Lecture_3(dragged) - MA 36600 LECTURE NOTES FRIDAY JANUARY 16 3 If we did not keep track of the initial condition y(0 = y0 we would call the

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Unformatted text preview: MA 36600 LECTURE NOTES: FRIDAY, JANUARY 16 3 If we did not keep track of the initial condition y (0) = y0 , we would call the solution of the differential equation alone the general solution. For example, y (t) = (b/a) + C1 eat would be the general solution for the differential equation above because it involves an arbitrary constant C1 . If we do keep track of the initial condition, we would call the solution the particular solution. For example, y (t) = (b/a) + (y0 − b/a) eat would be the particular solution corresponding to y (0) = y0 . Classification of Differential Equations Types of Differential Equations. There are two: • ODEs or ordinary differential equations are differential equations which do not involve partial derivatives. • PDEs or partial differential equations are differential equations which do involve partial derivatives. Each of the examples of differential equation we have seen are types of ODEs, so here is an example of a PDE: Say that we have a rod of length L sitting in or above a heat source. (For example, the rod might have one end in a furnace.) We wish to compute the temperature u = u(x, t) as a position x (where 0 ≤ x ≤ L) and a time t. Note that both time t and position x are independent variables, and u = u(x, t) is a dependent variable. The differential equation which models this physical situation is called the Heat Equation : ∂2u ∂u = ∂ x2 ∂t for some nonzero constant α which depends on the characteristics of the rod. In this course, we will only be interested in ordinary differential equations. α2 Order of an ODE. Consider a function y = y (t). Let y (k) denote the k th derivative. For example, dy d2 y , y (2) = 2 , dt dt An ordinary differential equation is an expression in the form ￿ ￿ F t, y, y (1) , y (2) , . . . , y (n) = 0 y (0) = y, y (1) = ··· for some function F . The largest order n of derivative y (n) which appears in this expression is called the order of the differential equation. We give a few of examples. Let x = x(t) denote the position of a mass m at time t under the influence of gravity and air resistance. If this mass is near sea level (at the surface of the Earth), Newton’s Law of Gravity states dx d2 x + m 2 = 0. dt dt This is an ordinary differential equation of second order because it involves the second derivative of the position x = x(t). If instead we use the velocity v = x￿ (t), we find the differential equation dv mg + γ v + m = 0. dt This is an ordinary differential equation of first order because it involves just the first derivative of the velocity v = v (t). Let P = P (t) denote the size of a population at time t. If we assume that the rate of change of the size if proportional both to the size of the population as well as the difference from the maximal sustainable size K of the population, then we find the differential equation ￿ ￿ P dP −r P 1 − + = 0. K dt This is an ordinary differential equaiton of first order because it involves just the first derivative of the population size P = P (t). mg + γ ...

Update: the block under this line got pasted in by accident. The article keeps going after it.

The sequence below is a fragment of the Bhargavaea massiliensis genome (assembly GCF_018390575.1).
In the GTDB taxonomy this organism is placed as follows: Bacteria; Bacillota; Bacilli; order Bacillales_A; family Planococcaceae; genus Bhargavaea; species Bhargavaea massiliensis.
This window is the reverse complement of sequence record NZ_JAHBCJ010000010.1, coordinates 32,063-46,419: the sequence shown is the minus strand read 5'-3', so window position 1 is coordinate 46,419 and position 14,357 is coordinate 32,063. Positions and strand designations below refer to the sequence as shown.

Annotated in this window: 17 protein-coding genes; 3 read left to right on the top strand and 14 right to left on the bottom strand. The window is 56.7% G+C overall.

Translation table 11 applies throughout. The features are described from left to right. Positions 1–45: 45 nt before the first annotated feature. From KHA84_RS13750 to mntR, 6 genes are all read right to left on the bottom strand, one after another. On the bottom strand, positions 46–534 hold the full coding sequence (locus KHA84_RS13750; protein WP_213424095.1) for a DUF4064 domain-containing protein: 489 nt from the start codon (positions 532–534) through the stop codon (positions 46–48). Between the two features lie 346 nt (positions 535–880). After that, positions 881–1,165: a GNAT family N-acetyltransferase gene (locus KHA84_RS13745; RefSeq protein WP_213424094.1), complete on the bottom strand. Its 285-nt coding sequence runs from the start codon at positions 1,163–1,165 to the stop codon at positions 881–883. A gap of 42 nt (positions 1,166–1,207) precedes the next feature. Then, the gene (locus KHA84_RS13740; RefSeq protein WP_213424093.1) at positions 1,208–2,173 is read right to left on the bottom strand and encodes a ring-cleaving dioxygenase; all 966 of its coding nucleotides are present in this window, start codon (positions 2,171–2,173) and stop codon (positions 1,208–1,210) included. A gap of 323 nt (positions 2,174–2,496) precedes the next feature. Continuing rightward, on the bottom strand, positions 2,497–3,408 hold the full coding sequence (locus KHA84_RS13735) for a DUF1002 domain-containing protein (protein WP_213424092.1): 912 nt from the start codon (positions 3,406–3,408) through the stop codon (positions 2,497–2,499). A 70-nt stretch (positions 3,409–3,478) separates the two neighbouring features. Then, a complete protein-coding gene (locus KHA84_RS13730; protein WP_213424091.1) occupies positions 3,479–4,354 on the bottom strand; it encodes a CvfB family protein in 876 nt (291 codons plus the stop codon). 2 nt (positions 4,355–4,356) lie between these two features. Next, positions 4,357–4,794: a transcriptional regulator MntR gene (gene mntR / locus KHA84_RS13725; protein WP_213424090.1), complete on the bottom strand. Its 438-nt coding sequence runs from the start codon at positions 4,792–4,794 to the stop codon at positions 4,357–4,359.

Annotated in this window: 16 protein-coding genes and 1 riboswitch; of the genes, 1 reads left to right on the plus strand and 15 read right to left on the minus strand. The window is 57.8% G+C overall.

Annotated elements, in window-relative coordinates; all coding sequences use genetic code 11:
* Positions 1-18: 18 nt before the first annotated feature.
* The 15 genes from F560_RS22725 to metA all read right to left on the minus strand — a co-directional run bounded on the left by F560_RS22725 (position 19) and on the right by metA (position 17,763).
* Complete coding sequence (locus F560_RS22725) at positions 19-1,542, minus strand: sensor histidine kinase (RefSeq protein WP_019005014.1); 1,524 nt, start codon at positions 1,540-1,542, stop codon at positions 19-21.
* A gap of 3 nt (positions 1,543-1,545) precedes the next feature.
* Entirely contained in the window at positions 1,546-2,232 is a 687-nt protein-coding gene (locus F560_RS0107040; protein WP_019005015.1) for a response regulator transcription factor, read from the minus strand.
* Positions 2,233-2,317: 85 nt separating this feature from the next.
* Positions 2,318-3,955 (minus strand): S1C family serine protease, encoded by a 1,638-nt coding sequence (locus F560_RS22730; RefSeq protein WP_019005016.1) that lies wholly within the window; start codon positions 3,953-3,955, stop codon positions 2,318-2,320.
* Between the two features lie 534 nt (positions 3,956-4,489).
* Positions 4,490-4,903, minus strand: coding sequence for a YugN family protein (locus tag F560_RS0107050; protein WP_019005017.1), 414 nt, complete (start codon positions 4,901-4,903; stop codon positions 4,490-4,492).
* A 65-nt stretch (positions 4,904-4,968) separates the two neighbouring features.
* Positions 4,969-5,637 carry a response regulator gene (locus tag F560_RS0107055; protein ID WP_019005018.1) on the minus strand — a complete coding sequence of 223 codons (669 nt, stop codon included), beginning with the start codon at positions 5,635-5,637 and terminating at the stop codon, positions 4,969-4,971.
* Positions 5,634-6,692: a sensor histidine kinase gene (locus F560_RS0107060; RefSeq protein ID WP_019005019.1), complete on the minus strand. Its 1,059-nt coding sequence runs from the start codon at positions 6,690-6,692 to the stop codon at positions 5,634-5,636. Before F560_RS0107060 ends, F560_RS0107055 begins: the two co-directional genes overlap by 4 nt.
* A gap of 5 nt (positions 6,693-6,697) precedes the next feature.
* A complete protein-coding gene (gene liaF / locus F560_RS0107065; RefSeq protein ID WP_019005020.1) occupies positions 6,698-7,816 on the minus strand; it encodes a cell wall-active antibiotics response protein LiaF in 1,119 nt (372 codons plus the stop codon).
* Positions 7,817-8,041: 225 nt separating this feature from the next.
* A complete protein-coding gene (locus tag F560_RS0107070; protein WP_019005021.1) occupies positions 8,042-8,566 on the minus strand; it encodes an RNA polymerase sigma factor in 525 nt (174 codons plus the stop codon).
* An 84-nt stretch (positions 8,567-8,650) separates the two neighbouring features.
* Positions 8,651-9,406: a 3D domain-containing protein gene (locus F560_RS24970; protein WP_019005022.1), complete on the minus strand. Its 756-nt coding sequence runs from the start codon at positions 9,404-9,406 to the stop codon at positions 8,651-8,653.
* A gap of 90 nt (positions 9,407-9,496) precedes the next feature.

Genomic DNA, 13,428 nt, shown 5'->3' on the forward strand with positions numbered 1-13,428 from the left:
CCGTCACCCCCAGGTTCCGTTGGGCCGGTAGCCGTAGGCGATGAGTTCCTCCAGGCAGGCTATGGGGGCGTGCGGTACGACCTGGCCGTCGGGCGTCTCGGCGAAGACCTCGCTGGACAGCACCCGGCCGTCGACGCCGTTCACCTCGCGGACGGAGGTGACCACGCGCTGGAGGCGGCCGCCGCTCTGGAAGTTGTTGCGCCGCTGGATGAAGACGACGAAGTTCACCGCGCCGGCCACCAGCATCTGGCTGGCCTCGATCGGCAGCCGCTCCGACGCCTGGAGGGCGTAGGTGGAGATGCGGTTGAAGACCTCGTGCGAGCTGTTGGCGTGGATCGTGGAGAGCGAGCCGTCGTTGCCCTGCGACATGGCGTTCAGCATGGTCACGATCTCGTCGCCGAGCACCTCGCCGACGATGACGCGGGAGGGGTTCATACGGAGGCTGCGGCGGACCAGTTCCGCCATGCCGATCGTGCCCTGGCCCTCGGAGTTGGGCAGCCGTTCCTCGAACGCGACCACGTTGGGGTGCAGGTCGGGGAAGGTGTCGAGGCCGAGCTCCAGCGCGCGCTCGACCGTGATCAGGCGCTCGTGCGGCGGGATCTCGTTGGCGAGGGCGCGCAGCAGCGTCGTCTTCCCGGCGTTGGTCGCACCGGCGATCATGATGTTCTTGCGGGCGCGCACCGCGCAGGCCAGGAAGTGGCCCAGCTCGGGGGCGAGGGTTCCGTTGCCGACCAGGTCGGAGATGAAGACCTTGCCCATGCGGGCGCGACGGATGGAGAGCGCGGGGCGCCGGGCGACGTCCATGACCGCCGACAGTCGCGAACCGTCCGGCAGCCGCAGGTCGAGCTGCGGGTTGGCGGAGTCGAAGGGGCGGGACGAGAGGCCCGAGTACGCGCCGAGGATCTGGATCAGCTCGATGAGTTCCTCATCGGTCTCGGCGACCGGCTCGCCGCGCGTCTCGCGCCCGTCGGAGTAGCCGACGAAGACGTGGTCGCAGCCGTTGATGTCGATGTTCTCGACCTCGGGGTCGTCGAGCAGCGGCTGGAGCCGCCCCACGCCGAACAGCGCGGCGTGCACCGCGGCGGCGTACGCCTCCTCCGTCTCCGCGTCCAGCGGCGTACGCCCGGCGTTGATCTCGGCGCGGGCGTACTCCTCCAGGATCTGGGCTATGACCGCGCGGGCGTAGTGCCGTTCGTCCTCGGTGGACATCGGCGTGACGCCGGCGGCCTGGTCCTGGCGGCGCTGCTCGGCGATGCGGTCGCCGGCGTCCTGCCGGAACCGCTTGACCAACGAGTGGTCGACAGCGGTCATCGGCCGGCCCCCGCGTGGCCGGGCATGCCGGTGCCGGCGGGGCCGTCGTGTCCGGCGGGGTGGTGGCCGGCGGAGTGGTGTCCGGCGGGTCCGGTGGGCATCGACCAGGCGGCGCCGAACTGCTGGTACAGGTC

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This note was uploaded on 11/30/2011 for the course MATH 366 taught by Professor Edraygoins during the Spring '09 term at Purdue University-West Lafayette.

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